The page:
RFPPs can also provide local food and nutrition security, income benefits, generate more revenue per hectare than rice monoculture, and produce higher rice yields, although rice monoculture can be more cost- and labor-efficient and in some contexts, the economic return from fish replacing a rice crop in a rotational system can be lower than the return from the second rice crop.
RFPPs are not the only agroecological alternatives to rice monoculture: ecologically engineered farm design can enhance biodiversity and ecosystem function; and alternate wetting and drying can reduce water and input use in irrigated systems. The nutritional, environmental, and cultural value of integrated rice and fish production has been recognized in contemporary agricultural discussions since the 1948 convening of the FAO Rice committee.
However, interest in RFPPs has periodically waxed and waned, and has yet to gain traction alongside the more locked-in monoculture production focus. This is at least in part due to the disciplinary approaches to agricultural and aquatic systems research and development that impedes integration among crops and wild and cultured aquatic resources. Currently, agricultural investments increasingly seek to achieve food and nutrition security as well as environmental sustainability objectives, leading to increased interest in agroecological approaches.
To assist in these efforts, we describe the range of RFPPs and evidence of their respective advantages, constraints, and contributions toward sustainable food systems outcomes. This focus is particularly urgent, given that the types of RFPPs that actively stock, enclose, and feed fish are expanding in China and elsewhere in Asia, without consideration of other types of RFPPs that are more aligned with agroecological principles.
To bridge the evidence gap constraining decision-making, we draw on literature to develop a typology to distinguish RFPPs based on the nature and degree of water infrastructure and management, the use of inputs, the source of fish populations, and the institutions that control access to fish.
We illustrate these variations across four RFPP types for which we also highlight current and potential research and innovation to improve the delivery of food system outcomes (specifically, food and nutrition security, equitable and secure incomes, and ecological integrity). We review the trajectory of RFPPs in four case studies from South and Southeast Asian countries and examine the enabling and constraining factors determining the contributions of each RFPP to food systems objectives.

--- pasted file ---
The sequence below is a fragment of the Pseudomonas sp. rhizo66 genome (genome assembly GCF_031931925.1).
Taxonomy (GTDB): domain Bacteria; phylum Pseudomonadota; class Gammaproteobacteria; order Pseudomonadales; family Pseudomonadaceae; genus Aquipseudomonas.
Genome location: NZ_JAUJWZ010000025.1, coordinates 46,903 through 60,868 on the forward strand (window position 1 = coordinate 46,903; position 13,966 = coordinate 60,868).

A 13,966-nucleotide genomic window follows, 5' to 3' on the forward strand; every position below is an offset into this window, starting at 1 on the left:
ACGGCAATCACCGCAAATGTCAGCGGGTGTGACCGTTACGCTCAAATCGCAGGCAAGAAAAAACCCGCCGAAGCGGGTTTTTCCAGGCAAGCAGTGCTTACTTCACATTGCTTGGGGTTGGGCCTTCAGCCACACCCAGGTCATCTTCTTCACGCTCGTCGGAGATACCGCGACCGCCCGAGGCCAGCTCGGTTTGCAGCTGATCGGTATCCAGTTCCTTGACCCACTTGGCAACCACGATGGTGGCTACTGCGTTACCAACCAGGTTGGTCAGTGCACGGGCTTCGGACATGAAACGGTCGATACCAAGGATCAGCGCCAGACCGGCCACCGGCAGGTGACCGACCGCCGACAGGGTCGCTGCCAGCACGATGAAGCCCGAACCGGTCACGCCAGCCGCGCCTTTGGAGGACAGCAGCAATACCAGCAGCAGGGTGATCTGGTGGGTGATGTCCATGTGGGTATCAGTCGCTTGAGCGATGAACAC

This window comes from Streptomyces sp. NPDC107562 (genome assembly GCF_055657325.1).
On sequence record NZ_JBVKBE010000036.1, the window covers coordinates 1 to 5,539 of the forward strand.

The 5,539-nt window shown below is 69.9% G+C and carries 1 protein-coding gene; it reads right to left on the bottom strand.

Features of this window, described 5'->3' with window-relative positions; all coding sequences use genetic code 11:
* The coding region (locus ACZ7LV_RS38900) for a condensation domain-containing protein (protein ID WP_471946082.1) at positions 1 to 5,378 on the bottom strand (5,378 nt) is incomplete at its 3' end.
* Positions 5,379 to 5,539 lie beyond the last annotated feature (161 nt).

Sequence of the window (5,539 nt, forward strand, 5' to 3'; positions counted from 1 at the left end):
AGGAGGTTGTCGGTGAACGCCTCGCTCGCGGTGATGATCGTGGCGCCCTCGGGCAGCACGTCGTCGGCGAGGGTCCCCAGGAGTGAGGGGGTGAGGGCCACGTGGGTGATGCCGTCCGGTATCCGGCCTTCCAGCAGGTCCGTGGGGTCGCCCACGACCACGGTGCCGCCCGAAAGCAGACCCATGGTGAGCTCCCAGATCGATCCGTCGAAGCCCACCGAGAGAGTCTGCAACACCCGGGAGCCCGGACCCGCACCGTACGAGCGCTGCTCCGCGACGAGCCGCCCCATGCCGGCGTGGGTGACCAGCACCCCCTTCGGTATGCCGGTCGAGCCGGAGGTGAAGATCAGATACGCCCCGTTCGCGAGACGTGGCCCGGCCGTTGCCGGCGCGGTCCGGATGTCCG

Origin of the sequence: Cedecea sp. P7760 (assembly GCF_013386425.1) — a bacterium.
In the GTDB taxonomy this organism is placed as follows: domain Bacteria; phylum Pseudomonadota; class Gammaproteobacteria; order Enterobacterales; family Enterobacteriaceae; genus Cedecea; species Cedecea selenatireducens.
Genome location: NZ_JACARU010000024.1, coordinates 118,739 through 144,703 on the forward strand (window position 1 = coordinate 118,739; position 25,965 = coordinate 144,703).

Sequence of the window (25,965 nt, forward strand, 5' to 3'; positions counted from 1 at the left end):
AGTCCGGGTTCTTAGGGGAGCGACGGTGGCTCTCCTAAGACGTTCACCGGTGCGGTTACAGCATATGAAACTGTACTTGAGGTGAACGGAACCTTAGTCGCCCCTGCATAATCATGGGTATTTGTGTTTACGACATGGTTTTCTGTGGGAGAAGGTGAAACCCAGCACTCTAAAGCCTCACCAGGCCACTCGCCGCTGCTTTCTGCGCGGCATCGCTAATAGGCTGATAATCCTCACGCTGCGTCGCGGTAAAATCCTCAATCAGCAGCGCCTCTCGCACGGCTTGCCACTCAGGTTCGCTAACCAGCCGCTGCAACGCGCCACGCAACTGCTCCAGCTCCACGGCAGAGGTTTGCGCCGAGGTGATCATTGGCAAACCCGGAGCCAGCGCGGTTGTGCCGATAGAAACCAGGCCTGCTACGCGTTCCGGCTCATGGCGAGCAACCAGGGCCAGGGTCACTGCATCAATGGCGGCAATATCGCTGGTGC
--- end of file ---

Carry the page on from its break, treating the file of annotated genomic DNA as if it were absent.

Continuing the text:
We discuss how RFPPs might contribute to different pathways for food system transformation in rice-producing nations, and explore ways in which research, innovation, and policy might enable the achievement of multiple food system objectives.
Systems perspectives to the concurrent environmental and food and nutrition security challenges we now face are gaining traction in policy arenas, providing an opportunity to embrace diversity in visions of agricultural change. Enabling the contribution of agroecological approaches to transforming food systems has the potential to improve progress toward the “Zero Hunger” Sustainable Development Goal (SDG).
The evidence we synthesize demonstrates this for rice and fish producing regions. Integrated and agroecological rice-fish production practices can contribute to productivity and income for small-scale food producers and to ecosystem maintenance and capacity for adaptation to climate change and natural disasters, in alignment with SDG targets 2.3 and 2.4.
The implementation of the five shifts we propose for food system transformations could maintain or further improve sufficient rice yields and production of rice and fish. Beyond that, these shifts support ecological integrity and biodiversity conservation alongside the provision of a broad range of nutrition and livelihood benefits, commensurate with a holistic vision of sustainable food systems.
Read the study:
Feeed S, Barman B, Dubois Mark, et al. (2020). Maintaining diversity of integrated rice and fish production confers adaptability of food systems to global change. Front. Sustain. Food Syst., 09 November 2020.